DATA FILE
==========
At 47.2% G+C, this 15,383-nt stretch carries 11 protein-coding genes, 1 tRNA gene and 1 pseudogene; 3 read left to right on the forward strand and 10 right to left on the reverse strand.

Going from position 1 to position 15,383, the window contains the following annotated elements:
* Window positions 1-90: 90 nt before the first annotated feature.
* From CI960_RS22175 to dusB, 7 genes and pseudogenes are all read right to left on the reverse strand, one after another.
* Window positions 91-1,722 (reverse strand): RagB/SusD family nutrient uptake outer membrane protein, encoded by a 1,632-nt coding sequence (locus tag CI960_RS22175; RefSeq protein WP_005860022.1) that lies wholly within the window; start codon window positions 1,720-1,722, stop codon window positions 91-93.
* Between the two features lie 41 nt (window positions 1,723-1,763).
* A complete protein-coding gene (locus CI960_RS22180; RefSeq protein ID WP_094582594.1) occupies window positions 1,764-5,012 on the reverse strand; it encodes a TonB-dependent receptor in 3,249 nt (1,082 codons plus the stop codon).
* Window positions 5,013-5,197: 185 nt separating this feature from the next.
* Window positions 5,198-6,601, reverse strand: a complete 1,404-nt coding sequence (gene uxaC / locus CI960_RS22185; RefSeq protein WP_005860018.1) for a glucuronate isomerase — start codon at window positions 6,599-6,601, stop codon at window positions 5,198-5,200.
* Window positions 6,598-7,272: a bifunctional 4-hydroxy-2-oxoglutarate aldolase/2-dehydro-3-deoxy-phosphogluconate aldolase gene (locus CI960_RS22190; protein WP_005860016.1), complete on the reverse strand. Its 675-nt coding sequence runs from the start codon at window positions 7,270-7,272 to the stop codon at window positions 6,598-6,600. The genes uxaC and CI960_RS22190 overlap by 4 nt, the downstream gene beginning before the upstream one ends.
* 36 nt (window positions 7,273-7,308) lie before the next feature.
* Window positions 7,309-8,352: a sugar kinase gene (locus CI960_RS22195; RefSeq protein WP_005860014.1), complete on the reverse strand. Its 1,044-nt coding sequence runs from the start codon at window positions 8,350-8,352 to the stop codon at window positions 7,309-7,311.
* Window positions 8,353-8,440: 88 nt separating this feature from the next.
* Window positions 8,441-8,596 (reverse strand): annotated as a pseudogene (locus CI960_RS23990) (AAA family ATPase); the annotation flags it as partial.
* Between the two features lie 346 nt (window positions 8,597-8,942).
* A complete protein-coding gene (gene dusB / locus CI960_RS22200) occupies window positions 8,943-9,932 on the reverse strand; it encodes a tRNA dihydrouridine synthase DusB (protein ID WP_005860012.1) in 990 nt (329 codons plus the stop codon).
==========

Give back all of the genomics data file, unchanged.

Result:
At 47.2% G+C, this 15,383-nt stretch carries 11 protein-coding genes, 1 tRNA gene and 1 pseudogene; 3 read left to right on the forward strand and 10 right to left on the reverse strand.

Going from position 1 to position 15,383, the window contains the following annotated elements:
* Window positions 1-90: 90 nt before the first annotated feature.
* From CI960_RS22175 to dusB, 7 genes and pseudogenes are all read right to left on the reverse strand, one after another.
* Window positions 91-1,722 (reverse strand): RagB/SusD family nutrient uptake outer membrane protein, encoded by a 1,632-nt coding sequence (locus tag CI960_RS22175; RefSeq protein WP_005860022.1) that lies wholly within the window; start codon window positions 1,720-1,722, stop codon window positions 91-93.
* Between the two features lie 41 nt (window positions 1,723-1,763).
* A complete protein-coding gene (locus CI960_RS22180; RefSeq protein ID WP_094582594.1) occupies window positions 1,764-5,012 on the reverse strand; it encodes a TonB-dependent receptor in 3,249 nt (1,082 codons plus the stop codon).
* Window positions 5,013-5,197: 185 nt separating this feature from the next.
* Window positions 5,198-6,601, reverse strand: a complete 1,404-nt coding sequence (gene uxaC / locus CI960_RS22185; RefSeq protein WP_005860018.1) for a glucuronate isomerase — start codon at window positions 6,599-6,601, stop codon at window positions 5,198-5,200.
* Window positions 6,598-7,272: a bifunctional 4-hydroxy-2-oxoglutarate aldolase/2-dehydro-3-deoxy-phosphogluconate aldolase gene (locus CI960_RS22190; protein WP_005860016.1), complete on the reverse strand. Its 675-nt coding sequence runs from the start codon at window positions 7,270-7,272 to the stop codon at window positions 6,598-6,600. The genes uxaC and CI960_RS22190 overlap by 4 nt, the downstream gene beginning before the upstream one ends.
* 36 nt (window positions 7,273-7,308) lie before the next feature.
* Window positions 7,309-8,352: a sugar kinase gene (locus CI960_RS22195; RefSeq protein WP_005860014.1), complete on the reverse strand. Its 1,044-nt coding sequence runs from the start codon at window positions 8,350-8,352 to the stop codon at window positions 7,309-7,311.
* Window positions 8,353-8,440: 88 nt separating this feature from the next.
* Window positions 8,441-8,596 (reverse strand): annotated as a pseudogene (locus CI960_RS23990) (AAA family ATPase); the annotation flags it as partial.
* Between the two features lie 346 nt (window positions 8,597-8,942).
* A complete protein-coding gene (gene dusB / locus CI960_RS22200) occupies window positions 8,943-9,932 on the reverse strand; it encodes a tRNA dihydrouridine synthase DusB (protein ID WP_005860012.1) in 990 nt (329 codons plus the stop codon).